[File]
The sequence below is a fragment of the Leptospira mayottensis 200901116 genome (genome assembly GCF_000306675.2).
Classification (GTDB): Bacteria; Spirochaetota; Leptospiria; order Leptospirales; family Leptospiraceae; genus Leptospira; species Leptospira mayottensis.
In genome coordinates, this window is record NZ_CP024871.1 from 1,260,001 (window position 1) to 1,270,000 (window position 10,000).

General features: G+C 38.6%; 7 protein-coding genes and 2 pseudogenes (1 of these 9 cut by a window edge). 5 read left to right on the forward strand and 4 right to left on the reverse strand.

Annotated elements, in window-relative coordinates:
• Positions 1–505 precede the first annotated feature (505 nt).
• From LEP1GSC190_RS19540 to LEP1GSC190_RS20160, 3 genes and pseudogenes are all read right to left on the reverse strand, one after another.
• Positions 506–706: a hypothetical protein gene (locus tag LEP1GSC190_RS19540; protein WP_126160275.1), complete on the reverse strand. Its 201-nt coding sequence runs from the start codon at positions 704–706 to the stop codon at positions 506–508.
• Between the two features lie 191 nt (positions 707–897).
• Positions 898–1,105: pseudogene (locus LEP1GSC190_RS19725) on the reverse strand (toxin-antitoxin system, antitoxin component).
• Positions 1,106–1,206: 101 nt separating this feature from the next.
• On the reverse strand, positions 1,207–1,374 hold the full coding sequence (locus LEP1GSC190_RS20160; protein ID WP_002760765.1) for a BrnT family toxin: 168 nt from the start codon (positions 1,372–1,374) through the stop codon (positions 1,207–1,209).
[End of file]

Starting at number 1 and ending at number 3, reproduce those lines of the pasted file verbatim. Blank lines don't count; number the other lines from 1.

The sequence below is a fragment of the Leptospira mayottensis 200901116 genome (genome assembly GCF_000306675.2).
Classification (GTDB): Bacteria; Spirochaetota; Leptospiria; order Leptospirales; family Leptospiraceae; genus Leptospira; species Leptospira mayottensis.
In genome coordinates, this window is record NZ_CP024871.1 from 1,260,001 (window position 1) to 1,270,000 (window position 10,000).